She’s Driving Change as a Taxi Driver on Nepal’s Busiest Streets

Few women ferry passengers on the streets of Nepal’s bustling Kathmandu Valley. But Bidhya Kumari Lama has found a good career behind the wheel — now she’s helping others find one too.

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She’s Driving Change as a Taxi Driver on Nepal’s Busiest Streets

Yam Kumari Kandel, GPJ Nepal

Bidhya Kumari Lama poses in front of her taxi in Kathmandu.

KATHMANDU, NEPAL — Bidhya Kumari Lama is one of the few women working as a taxi driver in the streets of Kathmandu Valley.

Among the 12,350 current licensed taxis in the metropolitan area of 3 million, only nine are women, says Raj Kumar Shrestha, chairman of the Nepal Meter Taxi Entrepreneurs Association. There are more women than that working solely through riding apps, which don’t work with a meter and don’t require a government-issued taxi license in Nepal.

Lama is one of them. Since transitioning from running a grocery store to transporting passengers through apps like Pathao, the 33-year-old’s daily earnings increased from 500 Nepali rupees (about 4 United States dollars) to 4,000 rupees (30 dollars) a day. She learned how to drive at 28 just to get this job.

“I was beyond happy when I got my driving license,” Lama says. That was 2018, when she used to borrow her uncle’s taxi to practice. To encourage her, her uncle let her keep whatever she earned when driving passengers in his vehicle. By 2021, she had managed to save enough to afford a down payment on a car.

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Yam Kumari Kandel, GPJ Nepal

Bidhya Kumari Lama drives through the streets of Kathmandu.

Lama started driving for Pathao, the Bangladeshi ride-hailing app that dominates the Nepali market, and hasn’t looked back since. She rented a bigger apartment in a nicer area; paying for her 9-year-old daughter’s school fees became more manageable. “I’m living the life I want.”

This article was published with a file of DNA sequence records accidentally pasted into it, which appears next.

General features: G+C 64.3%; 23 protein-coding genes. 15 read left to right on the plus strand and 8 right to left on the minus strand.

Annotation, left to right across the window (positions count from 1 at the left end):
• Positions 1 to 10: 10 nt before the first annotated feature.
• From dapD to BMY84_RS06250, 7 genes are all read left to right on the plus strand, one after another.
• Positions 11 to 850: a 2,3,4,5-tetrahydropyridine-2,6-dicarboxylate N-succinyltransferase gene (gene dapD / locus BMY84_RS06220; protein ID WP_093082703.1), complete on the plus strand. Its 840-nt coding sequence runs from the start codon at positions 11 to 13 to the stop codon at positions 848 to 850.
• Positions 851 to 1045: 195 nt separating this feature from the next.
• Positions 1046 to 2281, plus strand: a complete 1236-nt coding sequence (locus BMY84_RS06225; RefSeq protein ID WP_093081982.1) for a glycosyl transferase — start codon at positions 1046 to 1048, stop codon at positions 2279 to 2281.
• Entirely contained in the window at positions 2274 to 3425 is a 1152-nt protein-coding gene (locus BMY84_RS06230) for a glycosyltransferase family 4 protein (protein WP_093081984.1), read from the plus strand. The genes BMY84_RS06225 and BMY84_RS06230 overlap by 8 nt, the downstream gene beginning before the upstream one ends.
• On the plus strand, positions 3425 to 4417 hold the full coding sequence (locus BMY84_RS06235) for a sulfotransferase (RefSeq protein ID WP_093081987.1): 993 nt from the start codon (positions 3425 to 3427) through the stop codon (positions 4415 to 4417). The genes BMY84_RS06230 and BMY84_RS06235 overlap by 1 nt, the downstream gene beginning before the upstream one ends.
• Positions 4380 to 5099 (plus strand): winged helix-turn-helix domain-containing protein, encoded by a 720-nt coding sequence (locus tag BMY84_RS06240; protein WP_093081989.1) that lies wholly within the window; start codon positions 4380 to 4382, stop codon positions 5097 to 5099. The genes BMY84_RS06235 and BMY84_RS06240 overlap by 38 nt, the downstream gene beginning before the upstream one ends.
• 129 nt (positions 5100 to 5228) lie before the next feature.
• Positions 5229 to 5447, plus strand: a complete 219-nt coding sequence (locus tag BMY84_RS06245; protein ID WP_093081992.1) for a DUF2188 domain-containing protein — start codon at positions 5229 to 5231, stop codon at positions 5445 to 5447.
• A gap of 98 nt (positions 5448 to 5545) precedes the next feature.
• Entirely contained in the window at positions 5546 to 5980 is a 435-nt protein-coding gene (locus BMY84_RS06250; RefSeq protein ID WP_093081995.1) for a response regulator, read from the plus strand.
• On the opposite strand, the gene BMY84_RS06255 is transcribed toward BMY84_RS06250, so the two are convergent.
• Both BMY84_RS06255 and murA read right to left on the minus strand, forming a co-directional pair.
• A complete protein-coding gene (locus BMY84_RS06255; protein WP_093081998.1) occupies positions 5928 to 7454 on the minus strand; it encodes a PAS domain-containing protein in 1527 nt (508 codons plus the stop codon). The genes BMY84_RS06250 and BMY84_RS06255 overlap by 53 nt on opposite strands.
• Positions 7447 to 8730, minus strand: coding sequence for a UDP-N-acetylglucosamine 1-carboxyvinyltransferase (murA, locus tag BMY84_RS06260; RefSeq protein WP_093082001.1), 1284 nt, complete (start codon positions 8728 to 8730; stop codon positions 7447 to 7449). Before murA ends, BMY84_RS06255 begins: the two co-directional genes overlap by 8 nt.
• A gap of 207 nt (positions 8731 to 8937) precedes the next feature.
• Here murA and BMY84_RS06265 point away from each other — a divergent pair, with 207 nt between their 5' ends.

Aside from the financial benefits, Lama says driving passengers earns her respect. “Men appreciate seeing a woman driving a taxi,” she says. “Passengers like to take selfies with me.” In her Pathao reviews, she says, riders often describe her as a safe driver. “It makes me proud to see a woman driving a taxi in a masculine society,” says Kanchan Shrestha, Lama’s neighbor and regular passenger.

Working through the app gives her a sense of safety that doesn’t come with driving a regular cab, she says. “Being a woman, it’s difficult to keep offering rides to strangers.” While the app does provide more of a sense of security because it allows drivers to know who their passengers are, it doesn’t protect them from those passengers. Pathao’s marketing manager, Suraksha Hamal, says the company doesn’t employ specific safety protocols for their women drivers.

Recently, Lama has been sharing her skills with her family — so far, she has taught six relatives how to drive. “We were inspired after seeing her success,” says Sandesh Tamrakar, her brother-in-law and one of her apprentices. He changed his mind about moving to Dubai for work and now wants to drive a taxi like Lama.

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Yam Kumari Kandel, GPJ Nepal

Sushmita Lama and her mother, Bidhya Kumari Lama, at their home in Lalitpur, Nepal.

Lama has been such a strong proponent for ride-hailing that, in 2022, Pathao named her an “Influential Captain,” a recognition awarded to operators for inspiring their peers. “I never dreamed that I would get such an honor,” she says.

There are challenges. The hours are long; sometimes, Lama works from 5 a.m. to 8 p.m., taking breaks only for housework or to take her daughter Diya to school. Drivers also are more exposed to Kathmandu’s pollution and heat, and the poor state of its roads means more frequent visits to the mechanic.

Above all, Lama worries about the rapid increase of ride-sharing workers in the city. Competition has been driving her earnings down gradually — when she started, she sometimes made 8,000 rupees (60 dollars) a day, now she makes only half of that.

Still, she is determined to keep driving. For now, she says, it’s all worth it.

Yam Kumari Kandel is a Global Press Journal reporter based in Nepal.


Sunil Pokhrel, GPJ, translated this article from Nepali.